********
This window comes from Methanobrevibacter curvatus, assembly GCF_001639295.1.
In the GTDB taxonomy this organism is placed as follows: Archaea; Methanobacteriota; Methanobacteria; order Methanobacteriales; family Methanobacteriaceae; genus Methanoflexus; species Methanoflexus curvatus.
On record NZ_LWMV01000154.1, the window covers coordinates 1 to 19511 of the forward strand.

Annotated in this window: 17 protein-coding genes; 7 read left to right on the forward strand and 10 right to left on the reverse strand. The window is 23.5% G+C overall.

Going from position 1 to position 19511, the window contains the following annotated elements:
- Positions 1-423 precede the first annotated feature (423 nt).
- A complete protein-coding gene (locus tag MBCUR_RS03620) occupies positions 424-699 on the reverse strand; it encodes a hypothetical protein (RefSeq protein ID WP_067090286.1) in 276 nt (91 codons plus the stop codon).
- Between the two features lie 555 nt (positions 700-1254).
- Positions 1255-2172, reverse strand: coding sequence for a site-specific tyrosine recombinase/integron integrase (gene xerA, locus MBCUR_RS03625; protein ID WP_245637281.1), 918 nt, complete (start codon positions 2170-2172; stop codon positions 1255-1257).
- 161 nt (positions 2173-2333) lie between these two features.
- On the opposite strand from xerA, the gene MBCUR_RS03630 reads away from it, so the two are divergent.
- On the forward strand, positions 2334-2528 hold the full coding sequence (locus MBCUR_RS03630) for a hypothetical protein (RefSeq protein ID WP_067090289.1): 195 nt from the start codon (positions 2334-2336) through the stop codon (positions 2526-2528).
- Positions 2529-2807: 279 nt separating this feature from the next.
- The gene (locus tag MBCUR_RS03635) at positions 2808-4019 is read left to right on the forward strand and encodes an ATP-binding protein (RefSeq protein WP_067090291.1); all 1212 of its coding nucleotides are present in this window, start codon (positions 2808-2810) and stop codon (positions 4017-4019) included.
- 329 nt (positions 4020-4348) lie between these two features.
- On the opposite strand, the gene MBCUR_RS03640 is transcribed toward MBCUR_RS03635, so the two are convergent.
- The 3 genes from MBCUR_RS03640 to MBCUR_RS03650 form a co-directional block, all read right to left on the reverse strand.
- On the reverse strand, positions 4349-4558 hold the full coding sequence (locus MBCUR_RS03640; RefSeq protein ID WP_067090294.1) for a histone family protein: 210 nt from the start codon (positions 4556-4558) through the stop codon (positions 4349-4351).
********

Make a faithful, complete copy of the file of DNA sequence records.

This window comes from Methanobrevibacter curvatus, assembly GCF_001639295.1.
In the GTDB taxonomy this organism is placed as follows: Archaea; Methanobacteriota; Methanobacteria; order Methanobacteriales; family Methanobacteriaceae; genus Methanoflexus; species Methanoflexus curvatus.
On record NZ_LWMV01000154.1, the window covers coordinates 1 to 19511 of the forward strand.

Annotated in this window: 17 protein-coding genes; 7 read left to right on the forward strand and 10 right to left on the reverse strand. The window is 23.5% G+C overall.

Going from position 1 to position 19511, the window contains the following annotated elements:
- Positions 1-423 precede the first annotated feature (423 nt).
- A complete protein-coding gene (locus tag MBCUR_RS03620) occupies positions 424-699 on the reverse strand; it encodes a hypothetical protein (RefSeq protein ID WP_067090286.1) in 276 nt (91 codons plus the stop codon).
- Between the two features lie 555 nt (positions 700-1254).
- Positions 1255-2172, reverse strand: coding sequence for a site-specific tyrosine recombinase/integron integrase (gene xerA, locus MBCUR_RS03625; protein ID WP_245637281.1), 918 nt, complete (start codon positions 2170-2172; stop codon positions 1255-1257).
- 161 nt (positions 2173-2333) lie between these two features.
- On the opposite strand from xerA, the gene MBCUR_RS03630 reads away from it, so the two are divergent.
- On the forward strand, positions 2334-2528 hold the full coding sequence (locus MBCUR_RS03630) for a hypothetical protein (RefSeq protein ID WP_067090289.1): 195 nt from the start codon (positions 2334-2336) through the stop codon (positions 2526-2528).
- Positions 2529-2807: 279 nt separating this feature from the next.
- The gene (locus tag MBCUR_RS03635) at positions 2808-4019 is read left to right on the forward strand and encodes an ATP-binding protein (RefSeq protein WP_067090291.1); all 1212 of its coding nucleotides are present in this window, start codon (positions 2808-2810) and stop codon (positions 4017-4019) included.
- 329 nt (positions 4020-4348) lie between these two features.
- On the opposite strand, the gene MBCUR_RS03640 is transcribed toward MBCUR_RS03635, so the two are convergent.
- The 3 genes from MBCUR_RS03640 to MBCUR_RS03650 form a co-directional block, all read right to left on the reverse strand.
- On the reverse strand, positions 4349-4558 hold the full coding sequence (locus MBCUR_RS03640; RefSeq protein ID WP_067090294.1) for a histone family protein: 210 nt from the start codon (positions 4556-4558) through the stop codon (positions 4349-4351).